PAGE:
Event Title

Metabolic Diversity in Bacteria Associated with Earthworm Cocoons

Location

CSU Ballroom

Start Date

16-4-2013 10:00 AM

End Date

16-4-2013 12:00 PM

Student's Major

Biological Sciences

Student's College

Science, Engineering and Technology

Mentor's Name

Dorothy Wrigley

Mentor's Department

Biological Sciences

Mentor's College

Science, Engineering and Technology

Description

The cocoons of Eisenia fetida, a common earthworm species, contain diverse populations of symbiotic bacteria. Bacterial species are found in the surrounding soil or are passed directly from the parent earthworm to the offspring. It is important to understand the behavior of these symbionts as they are a vital component in the fitness of Eisenia fetida. To determine metabolic diversity, cocoons were selected and sterilized using ethanol. The contents were then squeezed onto individual Petri dishes containing tryptic soy agar (TSA). These plates were incubated at room temperature in microaerophilic conditions. From these plates, six organisms were selected based on colony morphology and isolated onto their own plates. Oxidase, citrate, and thioglycolate tests were performed on each of these six isolates. Of the six isolates, all but one tested positive for oxidase, and all isolates tested positive for citrate utilization. Five of the six organisms showed strictly aerobic growth, while the sixth showed facultatively anaerobic growth; this was the same organism which was negative for oxidase. From these results, it can be concluded that diversity in metabolic behavior does exist within the simbiont population of Eisenia fetida cocoons. Further tests will be performed to reinforce these results, including gram reactions of the organisms and nitrate tests, which will provide further information on each organism, leading eventually to a better understanding of each organism’s effect on the fitness of Eisenia fetida.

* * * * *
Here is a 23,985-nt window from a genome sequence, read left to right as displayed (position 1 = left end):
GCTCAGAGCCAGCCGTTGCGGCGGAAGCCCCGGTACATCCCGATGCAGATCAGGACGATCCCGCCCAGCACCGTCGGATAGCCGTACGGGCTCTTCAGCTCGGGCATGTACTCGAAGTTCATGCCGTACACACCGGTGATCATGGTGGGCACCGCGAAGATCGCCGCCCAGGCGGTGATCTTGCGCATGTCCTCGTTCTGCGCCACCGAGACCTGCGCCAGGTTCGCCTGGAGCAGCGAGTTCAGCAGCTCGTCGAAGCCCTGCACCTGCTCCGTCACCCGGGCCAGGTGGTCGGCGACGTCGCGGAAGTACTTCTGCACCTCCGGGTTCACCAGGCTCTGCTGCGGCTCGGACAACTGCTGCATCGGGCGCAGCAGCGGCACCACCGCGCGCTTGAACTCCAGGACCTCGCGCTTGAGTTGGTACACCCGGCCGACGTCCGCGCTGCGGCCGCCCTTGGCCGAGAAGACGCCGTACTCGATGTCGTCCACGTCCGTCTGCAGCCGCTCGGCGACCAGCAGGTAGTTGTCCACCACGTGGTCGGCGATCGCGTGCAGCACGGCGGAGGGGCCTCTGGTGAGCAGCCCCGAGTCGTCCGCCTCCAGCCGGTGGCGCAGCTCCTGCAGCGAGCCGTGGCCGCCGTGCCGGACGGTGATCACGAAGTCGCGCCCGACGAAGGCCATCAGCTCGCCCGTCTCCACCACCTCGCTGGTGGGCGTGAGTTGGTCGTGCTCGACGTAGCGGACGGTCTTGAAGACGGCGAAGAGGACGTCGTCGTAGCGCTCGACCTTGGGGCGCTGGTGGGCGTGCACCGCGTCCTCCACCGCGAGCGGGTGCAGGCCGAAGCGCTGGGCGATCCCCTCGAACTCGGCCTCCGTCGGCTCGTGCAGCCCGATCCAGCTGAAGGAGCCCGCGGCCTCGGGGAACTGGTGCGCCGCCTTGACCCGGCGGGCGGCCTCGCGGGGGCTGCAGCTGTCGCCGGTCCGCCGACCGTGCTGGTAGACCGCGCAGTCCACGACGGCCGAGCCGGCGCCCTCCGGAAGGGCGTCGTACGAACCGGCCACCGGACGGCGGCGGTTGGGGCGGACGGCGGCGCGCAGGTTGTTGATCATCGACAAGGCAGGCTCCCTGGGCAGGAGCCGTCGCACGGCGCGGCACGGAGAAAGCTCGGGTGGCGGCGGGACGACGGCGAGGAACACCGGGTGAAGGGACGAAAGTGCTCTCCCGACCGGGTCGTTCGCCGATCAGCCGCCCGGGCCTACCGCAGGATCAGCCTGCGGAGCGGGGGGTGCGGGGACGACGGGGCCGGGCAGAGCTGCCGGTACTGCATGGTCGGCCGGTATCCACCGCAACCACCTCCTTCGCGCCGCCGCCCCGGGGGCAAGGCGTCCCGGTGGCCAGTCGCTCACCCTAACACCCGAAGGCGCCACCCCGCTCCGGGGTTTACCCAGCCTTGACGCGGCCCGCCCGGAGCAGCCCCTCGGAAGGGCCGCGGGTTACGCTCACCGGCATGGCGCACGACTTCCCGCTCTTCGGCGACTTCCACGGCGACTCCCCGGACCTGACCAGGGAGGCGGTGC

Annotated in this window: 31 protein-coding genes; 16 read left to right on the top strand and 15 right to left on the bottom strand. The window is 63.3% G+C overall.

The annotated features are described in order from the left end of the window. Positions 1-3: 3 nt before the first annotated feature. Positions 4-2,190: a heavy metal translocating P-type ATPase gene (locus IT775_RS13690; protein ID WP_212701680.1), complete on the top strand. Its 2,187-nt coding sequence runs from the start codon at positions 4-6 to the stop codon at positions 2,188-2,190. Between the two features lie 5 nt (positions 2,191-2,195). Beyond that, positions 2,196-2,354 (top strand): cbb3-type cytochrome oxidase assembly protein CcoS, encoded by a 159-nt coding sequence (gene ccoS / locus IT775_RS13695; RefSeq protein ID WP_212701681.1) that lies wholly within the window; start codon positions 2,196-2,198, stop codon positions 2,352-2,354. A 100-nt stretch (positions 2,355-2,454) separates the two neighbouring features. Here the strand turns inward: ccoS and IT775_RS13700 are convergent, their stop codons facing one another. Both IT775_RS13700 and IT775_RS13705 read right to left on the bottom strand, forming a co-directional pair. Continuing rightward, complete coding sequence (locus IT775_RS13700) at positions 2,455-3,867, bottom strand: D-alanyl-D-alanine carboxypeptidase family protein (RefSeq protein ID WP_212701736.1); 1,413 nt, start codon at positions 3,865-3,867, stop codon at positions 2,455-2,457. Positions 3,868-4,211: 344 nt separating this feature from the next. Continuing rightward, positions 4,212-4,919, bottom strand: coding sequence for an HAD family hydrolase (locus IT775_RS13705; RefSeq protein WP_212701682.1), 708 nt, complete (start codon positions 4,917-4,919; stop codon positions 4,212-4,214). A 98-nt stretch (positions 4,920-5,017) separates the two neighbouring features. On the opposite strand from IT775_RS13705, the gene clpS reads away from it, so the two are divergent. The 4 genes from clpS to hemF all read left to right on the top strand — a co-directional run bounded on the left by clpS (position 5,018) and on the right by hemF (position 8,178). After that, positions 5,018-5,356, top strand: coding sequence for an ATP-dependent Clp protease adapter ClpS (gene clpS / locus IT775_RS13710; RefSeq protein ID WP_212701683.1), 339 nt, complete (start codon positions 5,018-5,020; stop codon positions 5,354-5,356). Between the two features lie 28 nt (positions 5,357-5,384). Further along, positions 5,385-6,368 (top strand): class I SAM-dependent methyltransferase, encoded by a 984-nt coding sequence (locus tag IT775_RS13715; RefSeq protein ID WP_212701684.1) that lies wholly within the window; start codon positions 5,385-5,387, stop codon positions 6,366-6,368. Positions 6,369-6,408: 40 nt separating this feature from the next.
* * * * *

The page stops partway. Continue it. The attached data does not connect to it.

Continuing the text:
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Apr 16th, 10:00 AM Apr 16th, 12:00 PM

Metabolic Diversity in Bacteria Associated with Earthworm Cocoons

CSU Ballroom

The cocoons of Eisenia fetida, a common earthworm species, contain diverse populations of symbiotic bacteria. Bacterial species are found in the surrounding soil or are passed directly from the parent earthworm to the offspring. It is important to understand the behavior of these symbionts as they are a vital component in the fitness of Eisenia fetida. To determine metabolic diversity, cocoons were selected and sterilized using ethanol. The contents were then squeezed onto individual Petri dishes containing tryptic soy agar (TSA). These plates were incubated at room temperature in microaerophilic conditions. From these plates, six organisms were selected based on colony morphology and isolated onto their own plates. Oxidase, citrate, and thioglycolate tests were performed on each of these six isolates. Of the six isolates, all but one tested positive for oxidase, and all isolates tested positive for citrate utilization. Five of the six organisms showed strictly aerobic growth, while the sixth showed facultatively anaerobic growth; this was the same organism which was negative for oxidase. From these results, it can be concluded that diversity in metabolic behavior does exist within the simbiont population of Eisenia fetida cocoons. Further tests will be performed to reinforce these results, including gram reactions of the organisms and nitrate tests, which will provide further information on each organism, leading eventually to a better understanding of each organism’s effect on the fitness of Eisenia fetida.

Recommended Citation

Balster, Jeremy and Mark Walchuk. "Metabolic Diversity in Bacteria Associated with Earthworm Cocoons." Undergraduate Research Symposium, Mankato, MN, April 16, 2013.
http://cornerstone.lib.mnsu.edu/urs/2013/poster-session-A/3